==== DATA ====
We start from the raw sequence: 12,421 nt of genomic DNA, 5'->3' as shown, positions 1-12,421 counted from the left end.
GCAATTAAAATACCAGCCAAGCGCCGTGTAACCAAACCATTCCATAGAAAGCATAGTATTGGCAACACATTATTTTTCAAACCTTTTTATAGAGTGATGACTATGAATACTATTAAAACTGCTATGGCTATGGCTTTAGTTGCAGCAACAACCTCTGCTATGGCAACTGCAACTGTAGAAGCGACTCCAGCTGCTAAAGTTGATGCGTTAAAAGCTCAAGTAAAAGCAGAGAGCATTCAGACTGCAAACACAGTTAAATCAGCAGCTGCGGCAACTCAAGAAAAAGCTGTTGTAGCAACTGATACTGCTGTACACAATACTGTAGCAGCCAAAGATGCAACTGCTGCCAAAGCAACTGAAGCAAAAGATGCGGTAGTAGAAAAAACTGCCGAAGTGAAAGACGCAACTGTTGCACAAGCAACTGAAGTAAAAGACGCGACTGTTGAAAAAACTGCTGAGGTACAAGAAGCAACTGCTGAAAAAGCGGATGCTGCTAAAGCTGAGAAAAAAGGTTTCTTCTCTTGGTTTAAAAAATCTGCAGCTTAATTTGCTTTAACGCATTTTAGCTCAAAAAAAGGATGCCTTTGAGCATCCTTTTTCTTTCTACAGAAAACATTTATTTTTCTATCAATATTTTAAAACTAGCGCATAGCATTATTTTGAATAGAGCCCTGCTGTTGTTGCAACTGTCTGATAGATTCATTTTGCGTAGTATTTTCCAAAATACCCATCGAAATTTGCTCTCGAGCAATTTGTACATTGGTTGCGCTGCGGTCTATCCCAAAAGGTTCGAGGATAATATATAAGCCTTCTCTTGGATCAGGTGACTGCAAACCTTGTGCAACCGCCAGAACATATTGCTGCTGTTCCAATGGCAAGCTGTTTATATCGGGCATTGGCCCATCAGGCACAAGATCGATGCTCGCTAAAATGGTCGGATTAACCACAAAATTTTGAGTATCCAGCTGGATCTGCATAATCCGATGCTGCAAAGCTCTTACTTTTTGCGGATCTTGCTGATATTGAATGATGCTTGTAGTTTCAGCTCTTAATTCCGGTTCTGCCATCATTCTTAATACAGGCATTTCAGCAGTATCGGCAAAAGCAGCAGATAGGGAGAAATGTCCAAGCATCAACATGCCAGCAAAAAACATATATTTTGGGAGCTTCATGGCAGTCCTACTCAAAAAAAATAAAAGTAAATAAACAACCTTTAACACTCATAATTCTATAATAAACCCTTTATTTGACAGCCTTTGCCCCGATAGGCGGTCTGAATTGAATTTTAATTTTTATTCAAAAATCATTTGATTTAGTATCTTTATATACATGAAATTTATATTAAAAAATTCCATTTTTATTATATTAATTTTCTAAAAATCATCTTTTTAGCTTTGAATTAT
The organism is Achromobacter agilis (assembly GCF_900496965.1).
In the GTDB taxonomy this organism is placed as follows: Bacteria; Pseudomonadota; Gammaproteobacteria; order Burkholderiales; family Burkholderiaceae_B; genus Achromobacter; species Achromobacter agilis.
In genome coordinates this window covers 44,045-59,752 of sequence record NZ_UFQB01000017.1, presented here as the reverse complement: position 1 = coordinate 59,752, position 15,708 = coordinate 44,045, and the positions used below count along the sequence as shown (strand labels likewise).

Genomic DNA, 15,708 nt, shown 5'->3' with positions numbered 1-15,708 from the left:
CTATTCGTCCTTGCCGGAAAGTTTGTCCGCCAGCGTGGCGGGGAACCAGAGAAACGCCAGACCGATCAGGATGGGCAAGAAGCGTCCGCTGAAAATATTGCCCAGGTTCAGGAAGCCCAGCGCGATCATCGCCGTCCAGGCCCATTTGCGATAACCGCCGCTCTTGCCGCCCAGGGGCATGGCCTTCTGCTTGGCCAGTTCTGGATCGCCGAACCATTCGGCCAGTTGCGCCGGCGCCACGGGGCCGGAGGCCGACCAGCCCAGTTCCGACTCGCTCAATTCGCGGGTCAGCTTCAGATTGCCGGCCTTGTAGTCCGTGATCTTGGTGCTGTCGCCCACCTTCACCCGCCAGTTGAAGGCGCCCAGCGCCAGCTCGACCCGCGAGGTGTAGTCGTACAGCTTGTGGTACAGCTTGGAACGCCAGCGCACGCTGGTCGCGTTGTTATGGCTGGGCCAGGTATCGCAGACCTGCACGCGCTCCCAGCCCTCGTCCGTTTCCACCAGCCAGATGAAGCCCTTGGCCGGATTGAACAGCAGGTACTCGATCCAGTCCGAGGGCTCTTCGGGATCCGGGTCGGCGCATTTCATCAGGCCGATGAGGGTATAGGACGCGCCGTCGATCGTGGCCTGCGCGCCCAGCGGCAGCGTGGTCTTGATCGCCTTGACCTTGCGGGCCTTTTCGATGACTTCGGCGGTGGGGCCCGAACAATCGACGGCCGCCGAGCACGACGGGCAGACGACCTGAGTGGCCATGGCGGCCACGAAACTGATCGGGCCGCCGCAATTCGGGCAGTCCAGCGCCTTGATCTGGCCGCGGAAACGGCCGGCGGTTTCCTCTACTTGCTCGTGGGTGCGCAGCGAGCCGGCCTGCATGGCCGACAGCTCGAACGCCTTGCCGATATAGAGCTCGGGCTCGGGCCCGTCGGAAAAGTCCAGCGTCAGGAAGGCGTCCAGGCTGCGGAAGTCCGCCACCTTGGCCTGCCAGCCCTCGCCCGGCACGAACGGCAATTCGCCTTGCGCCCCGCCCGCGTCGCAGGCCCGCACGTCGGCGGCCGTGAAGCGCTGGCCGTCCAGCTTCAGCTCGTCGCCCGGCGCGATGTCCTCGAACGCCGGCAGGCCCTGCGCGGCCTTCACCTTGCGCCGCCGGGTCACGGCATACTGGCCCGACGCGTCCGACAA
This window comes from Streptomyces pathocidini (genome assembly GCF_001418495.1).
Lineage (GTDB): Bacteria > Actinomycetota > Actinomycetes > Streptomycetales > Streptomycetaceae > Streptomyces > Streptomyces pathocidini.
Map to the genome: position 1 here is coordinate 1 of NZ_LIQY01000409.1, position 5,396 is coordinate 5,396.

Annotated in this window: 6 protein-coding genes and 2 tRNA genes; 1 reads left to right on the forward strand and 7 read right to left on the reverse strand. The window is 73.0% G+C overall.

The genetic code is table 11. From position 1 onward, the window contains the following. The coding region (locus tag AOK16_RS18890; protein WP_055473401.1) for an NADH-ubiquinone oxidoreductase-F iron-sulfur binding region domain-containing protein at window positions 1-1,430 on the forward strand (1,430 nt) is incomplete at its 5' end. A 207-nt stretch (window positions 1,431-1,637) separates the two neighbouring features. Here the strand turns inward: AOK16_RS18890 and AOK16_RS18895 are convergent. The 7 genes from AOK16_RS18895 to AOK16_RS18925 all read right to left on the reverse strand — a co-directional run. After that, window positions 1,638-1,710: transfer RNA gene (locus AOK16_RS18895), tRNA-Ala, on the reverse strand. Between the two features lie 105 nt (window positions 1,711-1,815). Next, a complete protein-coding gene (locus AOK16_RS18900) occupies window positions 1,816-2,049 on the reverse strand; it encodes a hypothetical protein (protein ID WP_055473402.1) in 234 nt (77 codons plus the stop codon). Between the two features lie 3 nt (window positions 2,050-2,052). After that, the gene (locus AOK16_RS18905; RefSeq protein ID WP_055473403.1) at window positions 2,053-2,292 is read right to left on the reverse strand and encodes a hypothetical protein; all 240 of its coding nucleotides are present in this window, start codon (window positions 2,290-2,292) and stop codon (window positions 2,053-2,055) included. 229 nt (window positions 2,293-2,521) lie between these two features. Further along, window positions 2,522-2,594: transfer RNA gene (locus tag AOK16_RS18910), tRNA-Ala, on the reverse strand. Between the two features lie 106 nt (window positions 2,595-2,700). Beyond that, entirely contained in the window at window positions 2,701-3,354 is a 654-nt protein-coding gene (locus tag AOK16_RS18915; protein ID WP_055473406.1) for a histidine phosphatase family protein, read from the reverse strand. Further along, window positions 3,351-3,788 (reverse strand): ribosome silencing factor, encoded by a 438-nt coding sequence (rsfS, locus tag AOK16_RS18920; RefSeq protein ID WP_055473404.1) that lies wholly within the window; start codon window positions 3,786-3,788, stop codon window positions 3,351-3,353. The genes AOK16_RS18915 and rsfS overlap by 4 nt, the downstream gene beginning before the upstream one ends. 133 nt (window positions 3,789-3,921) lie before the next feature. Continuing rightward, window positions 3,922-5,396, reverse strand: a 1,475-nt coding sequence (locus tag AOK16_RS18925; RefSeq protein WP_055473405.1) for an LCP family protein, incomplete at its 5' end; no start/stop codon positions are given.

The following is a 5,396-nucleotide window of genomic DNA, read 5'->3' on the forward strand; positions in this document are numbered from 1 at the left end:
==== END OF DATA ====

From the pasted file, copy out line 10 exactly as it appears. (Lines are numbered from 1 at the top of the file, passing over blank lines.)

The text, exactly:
Map to the genome: position 1 here is coordinate 1 of NZ_LIQY01000409.1, position 5,396 is coordinate 5,396.